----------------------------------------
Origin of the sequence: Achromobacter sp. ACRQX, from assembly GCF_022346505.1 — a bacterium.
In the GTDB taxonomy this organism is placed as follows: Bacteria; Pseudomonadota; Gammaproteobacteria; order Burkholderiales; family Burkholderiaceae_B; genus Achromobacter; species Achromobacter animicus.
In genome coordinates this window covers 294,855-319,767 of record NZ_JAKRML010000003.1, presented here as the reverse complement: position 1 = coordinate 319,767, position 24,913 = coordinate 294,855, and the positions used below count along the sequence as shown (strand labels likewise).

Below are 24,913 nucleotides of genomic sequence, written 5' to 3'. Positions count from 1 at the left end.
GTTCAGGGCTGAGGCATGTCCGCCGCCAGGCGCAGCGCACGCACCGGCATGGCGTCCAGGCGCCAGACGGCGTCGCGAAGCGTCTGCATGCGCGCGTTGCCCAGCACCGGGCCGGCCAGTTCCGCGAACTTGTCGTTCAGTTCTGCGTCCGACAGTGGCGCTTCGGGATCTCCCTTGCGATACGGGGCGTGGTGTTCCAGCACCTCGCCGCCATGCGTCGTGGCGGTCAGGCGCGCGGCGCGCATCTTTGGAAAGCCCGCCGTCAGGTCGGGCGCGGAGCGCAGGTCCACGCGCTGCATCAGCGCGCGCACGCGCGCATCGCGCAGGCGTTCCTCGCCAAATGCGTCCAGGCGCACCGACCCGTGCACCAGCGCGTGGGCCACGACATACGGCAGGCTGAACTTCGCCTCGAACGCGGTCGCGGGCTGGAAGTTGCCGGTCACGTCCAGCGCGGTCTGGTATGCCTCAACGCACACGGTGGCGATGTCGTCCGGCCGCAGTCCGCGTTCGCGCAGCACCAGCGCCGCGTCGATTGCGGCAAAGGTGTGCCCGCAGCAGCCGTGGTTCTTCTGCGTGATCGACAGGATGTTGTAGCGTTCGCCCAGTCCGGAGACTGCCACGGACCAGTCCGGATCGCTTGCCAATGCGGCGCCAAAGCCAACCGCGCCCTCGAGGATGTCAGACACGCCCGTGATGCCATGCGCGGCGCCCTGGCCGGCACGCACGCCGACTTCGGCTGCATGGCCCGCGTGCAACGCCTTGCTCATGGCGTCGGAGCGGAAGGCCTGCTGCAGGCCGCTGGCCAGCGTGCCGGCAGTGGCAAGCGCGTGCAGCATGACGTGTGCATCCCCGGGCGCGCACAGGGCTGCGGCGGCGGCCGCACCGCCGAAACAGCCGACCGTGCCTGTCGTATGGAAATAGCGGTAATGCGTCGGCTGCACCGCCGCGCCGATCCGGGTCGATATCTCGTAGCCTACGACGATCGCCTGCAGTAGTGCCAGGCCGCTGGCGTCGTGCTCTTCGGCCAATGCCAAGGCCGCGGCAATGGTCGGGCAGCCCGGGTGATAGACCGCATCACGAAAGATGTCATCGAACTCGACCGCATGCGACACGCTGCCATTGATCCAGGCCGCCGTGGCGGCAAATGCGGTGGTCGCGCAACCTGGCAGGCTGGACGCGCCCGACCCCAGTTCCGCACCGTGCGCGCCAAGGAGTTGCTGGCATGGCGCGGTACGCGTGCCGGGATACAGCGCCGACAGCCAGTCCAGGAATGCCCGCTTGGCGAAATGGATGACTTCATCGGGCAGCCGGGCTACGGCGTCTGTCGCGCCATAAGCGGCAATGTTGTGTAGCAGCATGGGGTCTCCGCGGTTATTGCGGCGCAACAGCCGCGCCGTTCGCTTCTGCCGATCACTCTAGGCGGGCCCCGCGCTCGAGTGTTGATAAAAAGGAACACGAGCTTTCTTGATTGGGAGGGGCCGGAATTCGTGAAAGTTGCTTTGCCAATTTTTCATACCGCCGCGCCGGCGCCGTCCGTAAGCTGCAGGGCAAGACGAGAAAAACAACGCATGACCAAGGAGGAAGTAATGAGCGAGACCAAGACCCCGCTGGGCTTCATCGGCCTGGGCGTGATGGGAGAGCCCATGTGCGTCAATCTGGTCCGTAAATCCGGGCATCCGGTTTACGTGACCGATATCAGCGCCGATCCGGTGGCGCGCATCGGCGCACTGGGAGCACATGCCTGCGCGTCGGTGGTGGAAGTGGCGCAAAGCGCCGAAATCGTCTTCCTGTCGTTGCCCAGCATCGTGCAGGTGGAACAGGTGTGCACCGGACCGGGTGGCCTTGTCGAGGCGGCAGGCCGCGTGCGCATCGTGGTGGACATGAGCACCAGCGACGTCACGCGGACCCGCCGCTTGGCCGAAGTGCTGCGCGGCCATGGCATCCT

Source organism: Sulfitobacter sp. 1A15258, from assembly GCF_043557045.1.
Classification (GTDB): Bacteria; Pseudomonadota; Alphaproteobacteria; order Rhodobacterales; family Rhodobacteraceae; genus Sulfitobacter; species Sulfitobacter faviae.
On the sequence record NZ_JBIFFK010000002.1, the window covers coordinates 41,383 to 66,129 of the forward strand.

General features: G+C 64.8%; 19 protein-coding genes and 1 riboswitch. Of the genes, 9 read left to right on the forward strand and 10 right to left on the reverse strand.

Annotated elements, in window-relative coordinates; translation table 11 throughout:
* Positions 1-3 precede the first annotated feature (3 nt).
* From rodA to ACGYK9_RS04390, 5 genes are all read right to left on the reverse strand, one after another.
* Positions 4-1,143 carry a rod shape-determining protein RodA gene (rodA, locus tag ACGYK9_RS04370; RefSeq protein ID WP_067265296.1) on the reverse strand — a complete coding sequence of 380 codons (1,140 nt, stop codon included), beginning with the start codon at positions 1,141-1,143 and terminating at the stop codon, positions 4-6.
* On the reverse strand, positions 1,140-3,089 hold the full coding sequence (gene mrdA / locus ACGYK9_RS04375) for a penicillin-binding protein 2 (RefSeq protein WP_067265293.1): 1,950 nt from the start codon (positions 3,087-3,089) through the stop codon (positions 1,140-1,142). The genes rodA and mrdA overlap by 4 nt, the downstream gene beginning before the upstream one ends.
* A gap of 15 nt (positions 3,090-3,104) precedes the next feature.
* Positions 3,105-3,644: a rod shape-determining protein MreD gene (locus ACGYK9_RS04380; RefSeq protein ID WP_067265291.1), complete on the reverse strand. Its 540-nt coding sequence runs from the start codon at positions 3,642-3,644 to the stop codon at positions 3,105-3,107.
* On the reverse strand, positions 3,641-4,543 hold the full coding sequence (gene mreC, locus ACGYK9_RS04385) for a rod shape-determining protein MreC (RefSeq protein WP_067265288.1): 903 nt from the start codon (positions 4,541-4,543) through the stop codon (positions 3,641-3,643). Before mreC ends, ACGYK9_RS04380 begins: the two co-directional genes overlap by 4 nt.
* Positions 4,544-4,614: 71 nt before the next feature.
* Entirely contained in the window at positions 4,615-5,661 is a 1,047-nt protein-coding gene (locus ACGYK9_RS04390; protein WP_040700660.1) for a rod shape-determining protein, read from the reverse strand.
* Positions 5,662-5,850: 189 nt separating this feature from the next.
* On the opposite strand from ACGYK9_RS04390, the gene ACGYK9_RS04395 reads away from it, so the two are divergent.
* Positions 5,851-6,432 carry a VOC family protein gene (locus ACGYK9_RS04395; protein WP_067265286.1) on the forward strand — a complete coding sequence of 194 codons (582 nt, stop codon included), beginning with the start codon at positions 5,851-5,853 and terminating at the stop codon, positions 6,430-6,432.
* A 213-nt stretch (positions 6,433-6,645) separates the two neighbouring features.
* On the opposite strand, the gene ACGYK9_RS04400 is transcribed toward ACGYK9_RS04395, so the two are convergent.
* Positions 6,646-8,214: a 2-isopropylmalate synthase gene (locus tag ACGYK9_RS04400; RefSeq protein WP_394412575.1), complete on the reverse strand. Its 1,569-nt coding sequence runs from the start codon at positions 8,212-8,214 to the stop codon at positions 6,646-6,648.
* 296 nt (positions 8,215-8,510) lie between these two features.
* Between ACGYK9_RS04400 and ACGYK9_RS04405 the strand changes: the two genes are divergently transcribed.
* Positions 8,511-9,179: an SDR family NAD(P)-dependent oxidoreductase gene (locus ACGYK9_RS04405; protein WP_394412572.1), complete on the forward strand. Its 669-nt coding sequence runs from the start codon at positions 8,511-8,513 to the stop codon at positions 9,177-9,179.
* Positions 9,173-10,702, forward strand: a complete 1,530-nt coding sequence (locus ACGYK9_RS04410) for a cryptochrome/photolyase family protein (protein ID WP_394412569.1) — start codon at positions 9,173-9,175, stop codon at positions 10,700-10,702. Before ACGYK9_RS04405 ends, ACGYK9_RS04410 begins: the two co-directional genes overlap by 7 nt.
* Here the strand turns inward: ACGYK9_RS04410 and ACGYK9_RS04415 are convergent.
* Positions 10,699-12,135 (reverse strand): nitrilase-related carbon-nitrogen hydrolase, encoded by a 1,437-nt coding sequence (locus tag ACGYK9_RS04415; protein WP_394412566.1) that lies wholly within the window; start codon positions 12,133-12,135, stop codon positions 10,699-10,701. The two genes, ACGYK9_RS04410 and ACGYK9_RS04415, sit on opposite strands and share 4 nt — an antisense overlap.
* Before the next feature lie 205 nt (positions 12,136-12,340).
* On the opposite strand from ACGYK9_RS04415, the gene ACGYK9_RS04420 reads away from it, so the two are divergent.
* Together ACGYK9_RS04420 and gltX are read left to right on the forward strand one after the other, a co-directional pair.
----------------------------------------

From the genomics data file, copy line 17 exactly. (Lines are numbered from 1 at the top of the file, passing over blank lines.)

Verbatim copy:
* On the reverse strand, positions 3,641-4,543 hold the full coding sequence (gene mreC, locus ACGYK9_RS04385) for a rod shape-determining protein MreC (RefSeq protein WP_067265288.1): 903 nt from the start codon (positions 4,541-4,543) through the stop codon (positions 3,641-3,643). Before mreC ends, ACGYK9_RS04380 begins: the two co-directional genes overlap by 4 nt.